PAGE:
Scientists at The Scripps Research Institute have discovered a class of compounds that block the SARS virus from replicating, a finding that may open the door to new drug targets against the deadly disease. The study was conducted by researchers from Scripps Research; the
Chi-Huey Wong is currently the Ernest W. Hahn Chair in Chemistry at the Skaggs Institute of Chemical Biology and directs the Scripps Research lab heading the study. He said the new finding is an important step in developing a possible drug treatment against SARS.
"We have been working on the problem of SARS since the epidemic started in 2003," Wong said. "This new class of inhibitors represents the most potent SARS virus protease inhibitors known today."
The path to todays research finding has taken several years. In 2002, Severe Acute Respiratory Syndrome (SARS) emerged in rural
Researchers have known since 2003 that a site on the virus is responsible for mediating proteases that allow the virus to replicate. Since then researchers have been testing protease inhibitors to lock up this site, known as SARS 3CLpro, and effectively stop the virus from infecting additional cells in the body.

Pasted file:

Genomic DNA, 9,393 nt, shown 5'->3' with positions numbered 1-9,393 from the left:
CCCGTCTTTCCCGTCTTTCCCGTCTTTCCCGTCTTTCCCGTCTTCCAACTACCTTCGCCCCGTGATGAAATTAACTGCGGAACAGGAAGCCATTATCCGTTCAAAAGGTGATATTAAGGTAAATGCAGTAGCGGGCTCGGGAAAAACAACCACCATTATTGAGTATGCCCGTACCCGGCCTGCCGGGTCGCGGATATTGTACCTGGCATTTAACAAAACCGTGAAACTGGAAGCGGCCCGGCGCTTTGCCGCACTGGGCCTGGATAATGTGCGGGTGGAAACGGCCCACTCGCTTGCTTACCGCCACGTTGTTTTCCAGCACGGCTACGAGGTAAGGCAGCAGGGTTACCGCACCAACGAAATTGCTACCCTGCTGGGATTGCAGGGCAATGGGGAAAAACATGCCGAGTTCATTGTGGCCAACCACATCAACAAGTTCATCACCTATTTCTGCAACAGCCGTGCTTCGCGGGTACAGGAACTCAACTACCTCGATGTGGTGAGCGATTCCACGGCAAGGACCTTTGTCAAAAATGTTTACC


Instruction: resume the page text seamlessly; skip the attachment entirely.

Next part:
In 2004, Wongs lab discovered that Lopinavir, a protease inhibitor of HIV also known as TL3, also served as weak inhibitor of the SARS 3CLpro site (PNAS, 101, 10012-10017). Since then, members of Wongs group further studied Lopinavir and are preparing it for clinical trials against SARS.
Researchers in Wongs lab at Scripps Research and in
These organic compounds are called benzotriazole esters. The esters entered the SARS protease site, formed an intermediary compound, then inactivated the SARS enzyme. The findings were confirmed using mass spectrometry analysis of the enzyme intermediary.
"These benzotriazole esters are relatively stable and act as suicide inhibitors," Wong said. "They block the enzyme, are transformed through a co-valent bond, and are unable to get out."
Wong said the findings published today provide better insight into the mode of action of the enzyme, which may lead to development of a drug against SARS. The findings were made by using rapid drug discovery techniques developed in the Wong lab to screen large numbers of weak enzyme inhibitors, and then attaching additional compounds to look for stronger reactions.
Research associate Chung-Yi Wu, a member of the Wong lab, is the papers lead author. He said the finding was unexpected. "We wanted to improve Liponavir activity," Wu said. "But we found this very surprising and serendipitous result."
Other authors of the study include Ke-Yung King, Chih-Jun Kuo, Jim-Min Fang, Ying-Ta Wu, Ming-Yi Ho, Chung-Lin Liao, Jiun-Jie Shie and Po-Huang Liang of the
Source: Scripps Research Institute